Archives for the month of: August, 2012

From his deathbed, he conducts his mighty, phantom orchestra,
“waves crashing”, “cannons firing”, “nature sublime”,
all tutti and eroico and vivace.
Or, in evening dress, he pauses at his restaurant table,
to take spontaneous plaudits from the admiring crowd.
Around him, the glass artillery of Bollinger and Moet
are firing their salutes, and their grapeshot
explodes in a glittering shrapnel of clinking flutes,
he is a party to everything.
The world is intensely beautiful.
At least this part is true.

The lulling tilt and tangle of their heads,
pine blue shadows on the snow,
the lacy allez allez allez of the sleighbells:
his furs and astrakhan hat, silver pistols
inlaid with the chromatic circus of mother of pearl.
And love. As if the way to the world was open,
and they could cross that bridge when they wanted to, only
for a few humble moments, they waited, together,
before they crossed.
Acutely sensitive, and serene: in the stillness
the sense of stillness moving. Perfection. Apogee.
Delicate lectures from the chrysalis.
And seminars on the hours and roads!
Such was his, wasn’t his, fate.
And even now, in his pockets
he carries fragments from that exquisite bridge.

A peddler of illusions, they called him.
Pretentious! Oh, the drama of those years of strife!
Witch. Fakir. A charlatan, a conjuror:
a con- con- con- confectioner — baubles, bubbles, trifles,
these, apparently, were his stock-in-trade,
the ethereal sweets of a serial cheater,
his whole life’s work a mere sleight of hand.
He didn’t understand. Why were they so attached
to their charmless regimen of money and time,
so indulgent of that greatest of fantasies — “ordinary life”?
In any case, so began the days of wandering.
Ignominy, at first, for one so feted.
Waking, often in strange rooms;
often to the ringing of a strange town’s bells.
Loneliness for salt; for pepper, poverty.
Ignored out of existence, he began the journey
towards the essence of his own lost words:
he grew silent; he became invisible.

You know the rest — or will, one day.
She did all that anyone ever does do:
moved a few atoms around, then slept, then woke: repeat.
She didn’t stay anywhere long, was always on the move.
She was sussed, streetwise. She was light on her feet.
One evening, she leant on the rail of the good ship Novelty,
and listened to the elegant gibber of her companion,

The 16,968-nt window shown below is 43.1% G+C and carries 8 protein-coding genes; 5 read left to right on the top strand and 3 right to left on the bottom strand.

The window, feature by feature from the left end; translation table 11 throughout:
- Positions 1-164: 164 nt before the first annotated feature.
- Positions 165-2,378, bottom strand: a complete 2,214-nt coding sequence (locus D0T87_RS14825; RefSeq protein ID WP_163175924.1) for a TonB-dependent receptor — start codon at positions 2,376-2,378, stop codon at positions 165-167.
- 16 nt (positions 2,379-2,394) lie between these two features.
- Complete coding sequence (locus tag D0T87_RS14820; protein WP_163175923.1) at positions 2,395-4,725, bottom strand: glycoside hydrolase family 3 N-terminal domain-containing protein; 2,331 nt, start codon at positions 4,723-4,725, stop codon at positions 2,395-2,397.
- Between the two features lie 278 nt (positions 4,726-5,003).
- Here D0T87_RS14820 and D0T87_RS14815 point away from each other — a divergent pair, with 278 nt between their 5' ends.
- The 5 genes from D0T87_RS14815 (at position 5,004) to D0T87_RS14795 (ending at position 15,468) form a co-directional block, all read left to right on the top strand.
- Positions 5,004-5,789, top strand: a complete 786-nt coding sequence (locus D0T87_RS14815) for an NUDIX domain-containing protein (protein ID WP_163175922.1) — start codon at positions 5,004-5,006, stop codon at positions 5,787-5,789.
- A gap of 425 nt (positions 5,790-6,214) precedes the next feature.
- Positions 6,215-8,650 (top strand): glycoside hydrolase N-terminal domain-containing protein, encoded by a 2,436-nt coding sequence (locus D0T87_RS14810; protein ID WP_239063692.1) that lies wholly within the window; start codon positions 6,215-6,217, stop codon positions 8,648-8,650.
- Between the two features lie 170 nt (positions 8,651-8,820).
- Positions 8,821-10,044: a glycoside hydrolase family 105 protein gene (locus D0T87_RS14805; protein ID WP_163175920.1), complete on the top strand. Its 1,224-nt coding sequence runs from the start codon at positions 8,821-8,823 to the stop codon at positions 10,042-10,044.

heard how the froth and simmer of the crowd
melted into the curse and whisper of the sea,
how the bits of cherished difference crumbled and broke down
into an oceanic indifference,
the divine “so what?”
She flicked her cigarette over the side,
the filter faintly impressed with traces of her lipstick.
The orchestra began to play a polka.
$7,606.00 per tonne — price of copper at the close of trade.


How did it get to this point?
Perhaps that’s for you to say?
In any case, he found himself on the street, bemused.
He was such a pleasant, loquacious person.
His talk was always a champagne rush,
it had been so wonderful to see her,
he had swept himself away
and was now cast up, high and dry, under the drowsy planes.
The moment was light, translucent,
like a hollow seed husk.
She felt a gutting sense of anticlimax.
As if, for her entire life, she’d been building
not a fine house, but a ruin.
He was so happy, he hardly cared that he’d missed his train.
Like finding your child is a suicide.
An empty place for the moon and rain.

Man is a great scandal in Nature!
After the fact, he was sure he had sensed the end
coming, that the bubble was about to burst.
The jargon was out of a comic-book set-to:
bang, crash, bust, slump. And yet, with all the others,
he had gone along: the music was so sweet, somehow,
the dream so well-appointed, the spell so alluring.
She watched the zombie crowds milling about
on the streets below her penthouse intellect.
The train doors closed: instantly, stranded on the platform,
he regretted not getting on,
although it had been his decision.
People were moving around in the unfurnished flat next door:
she could hear their footsteps echoing.
Decorators? she guessed. Landlord? Potential buyers?
Strangers. Always strangers…

The great philosopher wept when his old car broke down.